In some instances, it may require to be permanently filled in accordance with local guidelines, and the surrounding land may need to be re-graded.

If the appraiser cannot determine whether the pool is working, (i.e., it has been winterized.), then the appraisal must include the extraordinary assumption that the pool and its equipment can be restored to full operating condition at normal costs.

Will appraisers look at paint?

Real estate appraisers do not pay attention to the paint color of walls. They are trained to look beyond the decorative or staging design in determining the fair value of the property.

However, if it is an FHA appraisal and the house was built prior to 1978, the appraiser will have to scrape and paint areas where the paint is chipping and peeling.

I did some digging on it. It seems that there had been a problem with lead paint poisoning for some houses built before 1978. According to the Environmental Protection Agency (EPA) and the Department of Housing and Urban Development (HUD), sellers, landlords, and their agents will be responsible for providing this information to the buyer or renter before sale or lease.

Do appraisers look for code violations?

Appraisers will look at code violations especially if it is related to a health and safety issue. They are required to contact the lender for further instructions before completing the appraisal.

“FHA guidelines require that a site be rejected if the property being appraised is subject to hazards, environmental contaminants, noxious odors, offensive sights or excessive noises to the point of endangering the physical improvements or affecting the livability of the property, its marketability, or the health and safety of its occupants. Rejection may also be appropriate if the future economic life of the property is shortened by obvious and compelling pressure to a higher use, making a long-term mortgage impractical.” APPENDIX D: VALUATION PROTOCOL

The lender may require an inspection or reject the property. For those conditions that cannot be repaired (i.e., site factors), the appraised value is based upon the existing conditions.

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What do Appraisers Look for? Valuable Insights from Jamie Owen

In order to have a better understanding of the appraisal process, I consulted Jamie Owen. He is a Certified Residential Real Estate Appraiser in Ohio with decades of experience in the appraisal industry. I’m confident that we can all learn a great deal from his expertise.

(On a separate note, if you want to know Jamie’s journey in becoming a real estate appraiser, you must check out this exclusive interview.)

There are so many items in a house. How do you determine what to check for when inspecting a property for an appraisal assignment?

Jamie: “When it comes to the inspection, typically, we appraisers will view each room of the house, including the basement. We are not home inspectors, so what we are looking for are readily observable that would affect the safety, soundness, or sanitary condition of the home.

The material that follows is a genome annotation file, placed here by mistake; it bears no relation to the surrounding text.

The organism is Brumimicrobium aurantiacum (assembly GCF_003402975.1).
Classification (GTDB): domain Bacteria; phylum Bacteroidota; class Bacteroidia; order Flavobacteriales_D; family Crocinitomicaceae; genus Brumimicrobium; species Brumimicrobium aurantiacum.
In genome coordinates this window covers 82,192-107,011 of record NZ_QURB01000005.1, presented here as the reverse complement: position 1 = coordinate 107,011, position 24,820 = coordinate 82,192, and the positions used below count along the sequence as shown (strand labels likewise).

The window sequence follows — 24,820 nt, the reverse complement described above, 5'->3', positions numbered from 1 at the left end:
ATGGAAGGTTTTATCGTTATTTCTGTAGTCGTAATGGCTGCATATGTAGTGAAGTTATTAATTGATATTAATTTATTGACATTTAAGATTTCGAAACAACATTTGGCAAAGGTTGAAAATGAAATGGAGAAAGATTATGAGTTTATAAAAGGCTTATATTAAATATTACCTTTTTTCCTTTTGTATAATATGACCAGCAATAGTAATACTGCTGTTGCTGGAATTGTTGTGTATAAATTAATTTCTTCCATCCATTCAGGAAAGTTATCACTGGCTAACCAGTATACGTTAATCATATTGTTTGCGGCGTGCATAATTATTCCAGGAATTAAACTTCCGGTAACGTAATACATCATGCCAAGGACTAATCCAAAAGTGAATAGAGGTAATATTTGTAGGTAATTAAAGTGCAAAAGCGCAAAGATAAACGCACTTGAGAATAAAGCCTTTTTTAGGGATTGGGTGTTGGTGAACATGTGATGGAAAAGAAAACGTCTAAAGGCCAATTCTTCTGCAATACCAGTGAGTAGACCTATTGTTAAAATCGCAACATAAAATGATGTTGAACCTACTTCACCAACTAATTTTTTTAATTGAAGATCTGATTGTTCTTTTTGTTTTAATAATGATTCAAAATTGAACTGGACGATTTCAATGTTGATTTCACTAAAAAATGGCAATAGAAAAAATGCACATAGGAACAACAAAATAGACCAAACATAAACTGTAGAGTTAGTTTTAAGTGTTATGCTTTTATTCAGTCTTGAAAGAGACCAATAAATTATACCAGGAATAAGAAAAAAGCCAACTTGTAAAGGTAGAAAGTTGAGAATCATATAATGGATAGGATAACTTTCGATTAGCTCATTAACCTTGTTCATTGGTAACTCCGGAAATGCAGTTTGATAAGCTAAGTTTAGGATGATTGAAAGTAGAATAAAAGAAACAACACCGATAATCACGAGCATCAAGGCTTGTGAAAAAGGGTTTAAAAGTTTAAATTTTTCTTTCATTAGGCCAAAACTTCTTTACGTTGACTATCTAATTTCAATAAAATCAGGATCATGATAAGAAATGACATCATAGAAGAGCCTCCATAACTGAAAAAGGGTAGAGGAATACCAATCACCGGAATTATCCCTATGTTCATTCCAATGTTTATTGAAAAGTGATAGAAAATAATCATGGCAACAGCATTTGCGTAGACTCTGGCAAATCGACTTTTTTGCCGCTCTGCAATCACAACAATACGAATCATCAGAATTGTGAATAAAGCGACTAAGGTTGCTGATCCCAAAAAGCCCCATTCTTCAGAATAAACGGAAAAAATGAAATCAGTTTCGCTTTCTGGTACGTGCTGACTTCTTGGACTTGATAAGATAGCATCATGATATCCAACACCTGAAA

For instance, a drained pool without a cover could be considered a safety issue. Or exposed wiring could be an issue. We will consider the flow of the home. Is there any type of functional issue? Do you have to go through one bedroom to get to the other? That could have an impact on market value.

In addition to repairs. we also look for things that have both a positive and negative impact on market value. Upgrades, quality, finishes and things like that. If the appraisal inspection is for FHA, there are additional things that we must do as part of our inspection.

For instance, we must make a head and shoulders view of the attic and crawl space, if there is an attic or crawl space. Remember, we are looking for things that are readily observable as we walk through the home. If there is an issue that is not easy to see, we may not catch it. ”

Do you have a standard appraisal checklist for inspecting a property? Or does each appraisal assignment have a different requirement?

Jamie: “For most appraisals, I don’t use a checklist anymore. Some appraisers do. For FHA inspections, there is a list of additional things appraisers must do. We must turn on the furnace and a/c (if weather permits turning on the a/c). We must turn on the sink faucets to ensure they dispense hot water, and to make sure that they are not leaking.

We must make sure that windows are operational in the bedrooms. The attic and crawl space must have proper ventilation, along with other specific requirements. We must measure the distance from the septic system to the well and then to the leach bed, as well as the well to the property line. There are a lot of additional things that FHA requires.”

Have you encountered any cases which require checking for something unconventional in an appraisal?

Jamie: “I have encountered situations that would call for an inspection from a qualified professional. For instance, if there is a mold-like growth in a home, we may have to call for it to be tested to make sure it is not toxic mold. We are not qualified to make that determination.

Sometimes cracks in the foundation need to be inspected by a qualified professional to make sure that they are not structural and/or in need of repair. Sometimes strange electrical situations that may call for a qualified professional to inspection.